(Reuters) - The benchmark S&P 500 edged closer to a record high on Tuesday, matching its longest-ever bull-market run, as U.S. stocks rose after some encouraging earnings reports and on hopes that the United States and China could resolve their tariff dispute.
Traders work on the floor of the New York Stock Exchange (NYSE) in New York, U.S., August 17, 2018. REUTERS/Brendan McDermid
At its session high, the S&P 500 was 0.14 percent shy of its Jan. 26 all-time high. The index’s bull run will turn 3,453 days old Wednesday, which, for some market watchers, be the longest such streak in history.
The United States and China are slated to hold trade talks this week, but President Donald Trump told Reuters he does not expect much progress. Still, the trade-sensitive S&P industrial sector .SPLRCI gained 0.65 percent.
Trump also said he was “not thrilled” with the Federal Reserve for raising rates and that the central bank should do more to help him boost the economy. That pushed the dollar lower and propped up prices of metals and crude oil.
The energy sector .SPNY, rose 1.07 percent, the most among the 11 major S&P sectors. The materials index .SPLRCM was up 0.58 percent.
“Investors, overall seem more optimistic that the troubles with global trade may get resolved this week,” said Kate Warne, principal and investment strategist at Edward Jones in Des Peres, Missouri.
“We’ve seen a continuation of strong earnings and signs of stronger economic growth and you would expect investors to be confident in this kind of an environment and expect stocks to rise.”
At 11:01 a.m. EDT, the Dow Jones Industrial Average .DJI was up 77.79 points, or 0.30 percent, at 25,836.48, the S&P 500 .SPX was up 9.69 points, or 0.34 percent, at 2,866.74 and the Nasdaq Composite .IXIC was up 49.82 points, or 0.64 percent, at 7,870.83.
The small-cap Russell 2000 index jumped 0.95 percent to a record high.
Despite Trump’s criticism of the Fed’s monetary policy, the central bank’s minutes of its August policy meeting - due on Wednesday - is expected to indicate its confidence in economic growth and commitment to future rate hikes.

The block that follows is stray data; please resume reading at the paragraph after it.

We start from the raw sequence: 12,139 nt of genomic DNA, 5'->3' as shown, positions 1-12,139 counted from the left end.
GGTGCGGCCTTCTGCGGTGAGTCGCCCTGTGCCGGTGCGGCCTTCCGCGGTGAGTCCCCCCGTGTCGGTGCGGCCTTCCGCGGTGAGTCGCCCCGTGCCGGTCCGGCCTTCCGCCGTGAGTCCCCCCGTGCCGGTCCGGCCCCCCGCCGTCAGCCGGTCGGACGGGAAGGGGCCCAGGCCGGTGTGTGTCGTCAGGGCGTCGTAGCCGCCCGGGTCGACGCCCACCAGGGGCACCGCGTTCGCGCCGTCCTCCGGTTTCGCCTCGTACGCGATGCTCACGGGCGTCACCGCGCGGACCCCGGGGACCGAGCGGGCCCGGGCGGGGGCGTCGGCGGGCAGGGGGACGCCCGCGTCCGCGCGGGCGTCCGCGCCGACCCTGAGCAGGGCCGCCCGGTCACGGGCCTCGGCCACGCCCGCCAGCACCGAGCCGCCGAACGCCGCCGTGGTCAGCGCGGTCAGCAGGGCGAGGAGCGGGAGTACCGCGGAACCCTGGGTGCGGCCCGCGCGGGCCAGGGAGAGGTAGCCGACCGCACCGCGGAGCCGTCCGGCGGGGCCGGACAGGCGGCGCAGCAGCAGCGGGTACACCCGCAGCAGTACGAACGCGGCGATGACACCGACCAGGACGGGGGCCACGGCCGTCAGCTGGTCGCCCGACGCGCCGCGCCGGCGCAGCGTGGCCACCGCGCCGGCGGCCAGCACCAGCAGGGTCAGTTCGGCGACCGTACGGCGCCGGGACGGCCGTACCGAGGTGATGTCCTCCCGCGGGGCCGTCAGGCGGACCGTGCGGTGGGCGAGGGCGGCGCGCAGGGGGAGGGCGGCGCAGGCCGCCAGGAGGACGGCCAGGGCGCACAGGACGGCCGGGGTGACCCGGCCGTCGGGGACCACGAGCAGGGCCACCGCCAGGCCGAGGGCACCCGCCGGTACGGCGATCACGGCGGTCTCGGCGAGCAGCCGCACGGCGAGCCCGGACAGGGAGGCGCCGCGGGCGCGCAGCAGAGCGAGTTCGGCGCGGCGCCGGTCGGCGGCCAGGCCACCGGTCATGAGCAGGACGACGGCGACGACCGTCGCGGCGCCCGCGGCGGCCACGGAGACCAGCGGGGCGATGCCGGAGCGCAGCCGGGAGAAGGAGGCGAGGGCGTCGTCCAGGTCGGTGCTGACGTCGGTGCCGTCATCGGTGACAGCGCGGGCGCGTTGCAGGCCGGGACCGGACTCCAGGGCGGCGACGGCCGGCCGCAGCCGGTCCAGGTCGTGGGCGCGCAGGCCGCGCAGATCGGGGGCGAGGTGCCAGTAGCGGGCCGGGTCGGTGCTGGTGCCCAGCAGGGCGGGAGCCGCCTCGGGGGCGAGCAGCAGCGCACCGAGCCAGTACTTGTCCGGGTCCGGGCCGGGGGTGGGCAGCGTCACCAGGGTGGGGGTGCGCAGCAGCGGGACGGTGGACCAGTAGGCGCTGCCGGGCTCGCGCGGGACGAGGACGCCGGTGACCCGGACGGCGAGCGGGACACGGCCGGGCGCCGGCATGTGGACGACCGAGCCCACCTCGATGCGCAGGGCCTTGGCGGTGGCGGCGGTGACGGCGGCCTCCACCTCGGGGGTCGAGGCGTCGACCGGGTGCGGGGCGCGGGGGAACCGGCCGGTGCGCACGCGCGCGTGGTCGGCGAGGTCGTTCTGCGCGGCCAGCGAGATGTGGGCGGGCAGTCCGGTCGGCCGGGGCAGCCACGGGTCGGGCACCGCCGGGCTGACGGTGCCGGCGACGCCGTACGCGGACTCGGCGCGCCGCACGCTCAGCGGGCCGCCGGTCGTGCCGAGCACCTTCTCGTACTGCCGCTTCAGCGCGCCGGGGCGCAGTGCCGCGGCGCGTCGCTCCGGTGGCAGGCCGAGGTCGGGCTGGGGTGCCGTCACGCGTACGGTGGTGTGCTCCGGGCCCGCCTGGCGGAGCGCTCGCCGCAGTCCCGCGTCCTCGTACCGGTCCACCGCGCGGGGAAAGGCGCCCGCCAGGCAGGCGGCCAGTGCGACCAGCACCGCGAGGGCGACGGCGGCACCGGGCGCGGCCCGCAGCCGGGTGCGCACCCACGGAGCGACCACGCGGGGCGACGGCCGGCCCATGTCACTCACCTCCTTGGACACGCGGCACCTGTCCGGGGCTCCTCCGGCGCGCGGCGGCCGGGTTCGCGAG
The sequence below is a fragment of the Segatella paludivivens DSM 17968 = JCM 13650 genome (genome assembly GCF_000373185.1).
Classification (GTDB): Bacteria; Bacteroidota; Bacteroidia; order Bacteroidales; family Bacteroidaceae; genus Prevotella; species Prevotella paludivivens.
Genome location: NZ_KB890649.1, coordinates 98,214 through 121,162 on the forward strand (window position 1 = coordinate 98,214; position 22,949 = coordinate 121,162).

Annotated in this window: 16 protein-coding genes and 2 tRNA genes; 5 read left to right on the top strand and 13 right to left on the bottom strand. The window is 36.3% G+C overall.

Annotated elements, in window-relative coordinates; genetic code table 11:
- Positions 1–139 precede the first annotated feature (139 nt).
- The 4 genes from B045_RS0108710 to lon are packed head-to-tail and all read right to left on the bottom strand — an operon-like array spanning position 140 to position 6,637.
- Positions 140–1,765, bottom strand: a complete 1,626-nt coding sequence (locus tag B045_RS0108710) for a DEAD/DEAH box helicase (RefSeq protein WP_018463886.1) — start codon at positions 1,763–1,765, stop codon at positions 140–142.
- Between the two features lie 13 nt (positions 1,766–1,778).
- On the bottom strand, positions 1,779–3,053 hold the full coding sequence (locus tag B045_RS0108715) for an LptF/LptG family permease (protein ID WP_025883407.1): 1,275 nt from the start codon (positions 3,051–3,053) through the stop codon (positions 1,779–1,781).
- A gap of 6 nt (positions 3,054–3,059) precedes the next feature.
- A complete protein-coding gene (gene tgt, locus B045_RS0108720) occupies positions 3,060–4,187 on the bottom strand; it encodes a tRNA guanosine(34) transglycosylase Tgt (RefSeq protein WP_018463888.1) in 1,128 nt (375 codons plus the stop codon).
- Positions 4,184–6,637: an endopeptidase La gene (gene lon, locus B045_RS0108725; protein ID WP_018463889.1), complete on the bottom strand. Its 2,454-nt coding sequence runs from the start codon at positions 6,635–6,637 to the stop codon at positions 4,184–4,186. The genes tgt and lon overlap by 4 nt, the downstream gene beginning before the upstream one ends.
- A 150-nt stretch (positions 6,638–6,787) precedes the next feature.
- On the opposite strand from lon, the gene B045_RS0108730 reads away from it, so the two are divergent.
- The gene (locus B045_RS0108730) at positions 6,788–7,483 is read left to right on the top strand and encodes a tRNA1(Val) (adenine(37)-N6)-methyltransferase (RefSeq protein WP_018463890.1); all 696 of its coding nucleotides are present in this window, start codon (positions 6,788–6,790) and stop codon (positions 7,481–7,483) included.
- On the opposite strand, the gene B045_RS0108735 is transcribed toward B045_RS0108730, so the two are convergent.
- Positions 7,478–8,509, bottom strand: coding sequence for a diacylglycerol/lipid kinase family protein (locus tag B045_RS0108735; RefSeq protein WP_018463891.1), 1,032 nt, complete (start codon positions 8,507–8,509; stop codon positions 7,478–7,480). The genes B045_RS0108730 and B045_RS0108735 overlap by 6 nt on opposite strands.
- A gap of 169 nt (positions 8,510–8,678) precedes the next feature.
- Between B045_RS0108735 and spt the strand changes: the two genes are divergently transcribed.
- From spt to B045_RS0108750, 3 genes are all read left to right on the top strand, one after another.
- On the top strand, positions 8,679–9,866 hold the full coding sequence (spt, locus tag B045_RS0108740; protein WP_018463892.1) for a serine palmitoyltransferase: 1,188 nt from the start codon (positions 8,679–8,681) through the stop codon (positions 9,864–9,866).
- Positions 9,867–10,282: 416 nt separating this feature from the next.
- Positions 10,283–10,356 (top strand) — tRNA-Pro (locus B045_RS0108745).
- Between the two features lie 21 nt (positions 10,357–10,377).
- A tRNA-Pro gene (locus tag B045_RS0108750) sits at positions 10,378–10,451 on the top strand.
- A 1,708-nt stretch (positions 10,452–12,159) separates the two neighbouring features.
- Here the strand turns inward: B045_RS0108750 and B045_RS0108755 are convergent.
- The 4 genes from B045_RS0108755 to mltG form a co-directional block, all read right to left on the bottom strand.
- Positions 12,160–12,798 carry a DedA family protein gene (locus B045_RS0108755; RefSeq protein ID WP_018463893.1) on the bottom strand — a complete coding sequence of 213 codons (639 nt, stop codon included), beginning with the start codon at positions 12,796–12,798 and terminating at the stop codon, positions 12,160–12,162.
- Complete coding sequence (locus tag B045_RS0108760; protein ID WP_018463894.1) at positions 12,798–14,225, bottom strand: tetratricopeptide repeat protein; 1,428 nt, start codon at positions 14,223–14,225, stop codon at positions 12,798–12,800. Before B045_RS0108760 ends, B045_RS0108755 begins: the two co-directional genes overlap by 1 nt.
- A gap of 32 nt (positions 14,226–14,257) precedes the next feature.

Shares of bank stocks rose. JPMorgan Chase & Co (JPM.N), Bank of America (BAC.N) and Citigroup (C.N) and Morgan Stanley (MS.N) were up between 0.9 percent and 1.2 percent.
Medtronic (MDT.N) rose 4.45 percent, the most on the S&P, after the medical device maker’s profit beat estimates.
Retailer TJX (TJX.N) rose 4.16 percent after topping quarterly comparable-store sales estimates and raising its full-year earnings forecast.
At the bottom of the S&P was Coty (COTY.N), which tumbled 10.36 percent after the beauty products maker missed sales estimates for the first time in six quarters.
Toll Brothers Inc (TOL.N) jumped 12.52 percent after reporting better-than-expected quarterly results that also lifted other homebuilders. PulteGroup (PHM.N), Lennar (LEN.N) and D.R. Horton (DHI.N) rose more than 3 percent.
Online brokers Charles Schwab (SCHW.N), E*Trade Financial (ETFC.O) and TD Ameritrade (AMTD.O) tumbled between 3.5 percent and 6.4 percent after CNBC reported JPMorgan planned to roll out a free digital brokerage service next week.
Advancing issues outnumbered decliners by a 2.17-to-1 ratio on the NYSE and a 2.96-to-1 ratio on the Nasdaq.
The S&P index recorded 39 new 52-week highs and no new lows, while the Nasdaq recorded 123 new highs and 20 new lows.
Reporting by Shreyashi Sanyal in Bengaluru; Editing by Anil D'Silva